can be produced. Improvement can be obtained only from the genes already
present in the parents. Nature's way of trial and error has been erratic
rather than purposeful, but given enough tries, it has come up with amazing
results (and a lot of unused genetic garbage in each species' genome).
By contrast, genetic engineering brings purpose in the evolutionary process,
while speeding it up considerably. It can make offspring with genes not
originating from its parents, but the offspring must still be viable. The
promises of GE are almost unlimited, and here are some:
productivity: further advances are expected in productivity, by
using less water, less fertiliser, while producing less woody substances,
growing faster and producing heavier fruits and seeds. Advantages are obvious.
disease resitance: disease resistance from other plants can now
be transferred to important crops, resulting in less use of biochemicals,
which is of considerable benefit to the environment.
herbicide resistance: resistance to certain chemical weed killers
allows farmers to do away with ploughing and discing for weed control,
resulting in considerable benefit to the quality of the soil.
self-fertilising: successful crops have symbiontic bacteria in their
roots, which produce nitrogen fertiliser from air. Such properties are
transferable by GE, resulting in reduced use of fertilisers, and thus reduced
nutrient runoff, and reduced costs, while also improving soil quality.
shorter season: crops can be made to flower and to seed sooner,
shortening the required season of warm, moist weather. It allows farmers
to have more predictable harvests, and would make more regions suitable
salt resistance: plants do not need salt, but suffer from an excess
of it. Repeated irrigation in dry lands, has resulted in the soil becoming
too salty for ordinary crops. But GE can make crops more tolerant, such
that abandoned lands may become productive again. However, in the end the
salt continues to accumulate.
local temperature: crops can be adapted to the temperatures of a
given region, so that nations can become more selfsufficient, while also
reducing transport costs.
cloning: once an organism with all the desired characteristic has
been produced, it can be cloned exactly as it is to produce an unlimited
number of offspring, thereby eliminating the vagaries of sexual reproduction.
integrated pest management (IPM): not yet a branch of GE, it nonetheless
uses advances made in agritechnology. The idea of IPM is to attack pests
by various means, all at the same time. Some of it is chemical, but most
biological (infertile males, pheromone baits, parasitic wasps, outbreak
monitoring, perfect timing, etc.).
and so on.
The promising advantages of GE are enormous, but so may be its risks. Genetic
material may leak to other species, GE crops may go rampant, etc. It is
not difficult to imagine a doom scenario for each of the advantages listed
above, reason why humanity should proceed with utmost care, and perhaps
refrain from the most risky techniques, at least until their consequences
are better understood. Once the genes of a GE species have mixed with a
natural population, there exists no way of undoing it.
(a separate chapter will be devoted to Genetic Engineering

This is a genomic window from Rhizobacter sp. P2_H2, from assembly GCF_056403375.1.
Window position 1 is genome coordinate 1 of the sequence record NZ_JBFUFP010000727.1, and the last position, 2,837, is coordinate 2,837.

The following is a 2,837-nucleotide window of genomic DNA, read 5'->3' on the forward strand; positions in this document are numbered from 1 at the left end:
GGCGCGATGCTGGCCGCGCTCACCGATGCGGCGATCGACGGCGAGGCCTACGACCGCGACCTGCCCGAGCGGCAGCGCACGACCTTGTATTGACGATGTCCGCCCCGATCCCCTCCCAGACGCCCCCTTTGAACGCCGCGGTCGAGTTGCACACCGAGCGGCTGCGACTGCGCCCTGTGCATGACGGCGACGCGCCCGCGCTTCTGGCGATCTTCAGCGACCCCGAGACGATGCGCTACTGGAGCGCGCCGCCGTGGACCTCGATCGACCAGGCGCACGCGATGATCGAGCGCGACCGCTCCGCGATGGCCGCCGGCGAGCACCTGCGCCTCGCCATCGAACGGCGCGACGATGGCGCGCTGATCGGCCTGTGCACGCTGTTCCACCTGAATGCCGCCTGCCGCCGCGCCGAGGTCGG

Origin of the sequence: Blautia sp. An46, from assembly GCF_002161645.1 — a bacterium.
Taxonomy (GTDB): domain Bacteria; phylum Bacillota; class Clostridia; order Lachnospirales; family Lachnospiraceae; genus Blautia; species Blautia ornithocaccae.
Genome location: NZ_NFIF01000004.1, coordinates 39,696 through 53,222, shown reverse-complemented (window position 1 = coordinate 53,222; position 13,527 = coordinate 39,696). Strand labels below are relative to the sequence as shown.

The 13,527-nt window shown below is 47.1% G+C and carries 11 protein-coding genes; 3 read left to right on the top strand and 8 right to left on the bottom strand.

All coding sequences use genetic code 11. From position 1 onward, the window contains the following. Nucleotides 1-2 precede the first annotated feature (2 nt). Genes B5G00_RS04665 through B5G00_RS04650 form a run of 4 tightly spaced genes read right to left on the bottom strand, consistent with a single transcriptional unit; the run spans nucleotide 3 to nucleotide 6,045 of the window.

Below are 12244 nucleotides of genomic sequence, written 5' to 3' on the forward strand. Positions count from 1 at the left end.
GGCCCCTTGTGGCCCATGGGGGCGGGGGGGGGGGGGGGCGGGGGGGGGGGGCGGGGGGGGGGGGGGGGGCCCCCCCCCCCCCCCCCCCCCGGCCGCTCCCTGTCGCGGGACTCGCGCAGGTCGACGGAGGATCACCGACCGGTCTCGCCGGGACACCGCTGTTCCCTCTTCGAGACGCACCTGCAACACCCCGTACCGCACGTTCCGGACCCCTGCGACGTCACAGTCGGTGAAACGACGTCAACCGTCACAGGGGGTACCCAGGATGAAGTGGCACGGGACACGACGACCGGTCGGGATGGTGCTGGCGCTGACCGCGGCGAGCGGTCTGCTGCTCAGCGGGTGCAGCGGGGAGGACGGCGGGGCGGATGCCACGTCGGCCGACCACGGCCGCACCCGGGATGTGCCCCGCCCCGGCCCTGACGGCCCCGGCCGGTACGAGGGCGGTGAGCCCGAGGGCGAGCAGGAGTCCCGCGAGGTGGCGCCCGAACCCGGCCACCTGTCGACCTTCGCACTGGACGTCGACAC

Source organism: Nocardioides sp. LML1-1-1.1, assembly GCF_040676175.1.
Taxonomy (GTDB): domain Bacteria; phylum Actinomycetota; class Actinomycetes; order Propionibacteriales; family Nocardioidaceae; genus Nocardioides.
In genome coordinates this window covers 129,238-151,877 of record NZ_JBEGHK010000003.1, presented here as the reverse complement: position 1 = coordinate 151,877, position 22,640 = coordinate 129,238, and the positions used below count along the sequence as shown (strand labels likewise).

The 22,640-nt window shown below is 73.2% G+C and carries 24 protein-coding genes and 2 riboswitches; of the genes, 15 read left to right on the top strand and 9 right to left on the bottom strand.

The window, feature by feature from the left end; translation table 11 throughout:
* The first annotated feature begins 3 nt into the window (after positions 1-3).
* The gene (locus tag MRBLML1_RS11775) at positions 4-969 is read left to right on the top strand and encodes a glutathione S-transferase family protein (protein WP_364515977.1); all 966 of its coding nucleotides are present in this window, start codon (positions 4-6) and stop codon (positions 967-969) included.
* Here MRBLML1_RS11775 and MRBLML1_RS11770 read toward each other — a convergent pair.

on this web site)
The boundary effect The size of a reserve is not only important for its biodiversity, sustainability
and resilience. It is also important to minimise the boundary effect, caused
by the transition from one environment into another.
diagram illustrates some aspects of the boundary effect. The green area
is the reserve, surrounded by alien habitat in white. The boundary effect
is shown in light green. It is caused by native species moving out or being
predated upon by exotic species living in the alien habitat, or near its
boundary. At the same time, exotic species move into the reserve to take
up nesting space and so on. Through competition, the characteristics of
the boundary will be different from those within, the pristine core.
As can be seen, the smaller the area, the more of the reserve is occupied
by boundary. Thus large reserves have relatively less boundary area (B).
The worst shape is that of a strip or ribbon (C), yet many reserves, especially
marine reserves following coastlines, are shaped this way. Note that because
the boundary runs along the outside, along the largest diameter, it will
always be a large area.
It is commonly thought that two adjacent reserves can be joined to
become one big one, by means of a wildlife corridor. However, if such a
corridor is a narrow strip, it will be dominated by the boundary effect,
resulting in a possible drain to both reserves. Wildlife will stray into
the corridor, where predators will wait for it.
boundary effect, particularly relevant to marine reserves, is that of fish
spilling over to the unprotected, outside area. Fishing will always occur
at the boundaries of such reserves, because of it. The classical approach
is that of creating a ribbon reserve around a highly diverse habitat such
as a rocky shore (A). By placing the reserve boundary across the protected
habitat, fish will spill out and get caught. The reason for this happening
is that fish are continually competing for territories. Fish caught in
the unprotected part of the rock habitat, leave empty territories behind.
Fish from the protected habitat will move into these, because they do not
know about reserve boundaries. Fish deeper into the reserve find adjacent
territories unoccupied, and they move closer to the reserve's boundary,
and so on. The result is an unexpectedly large drain from the protected
By contrast, if the boundary is placed across a different habitat (B),
fish of the rocky habitat will be restrained naturally. They won't move
into the sandy habitat, but they may forage there. As a result, the spilling
over is reduced quite considerably. It follows that the placement of reserve
boundaries is critical to a reserve's success, and should be chosen with
care. Political compromises can do great harm.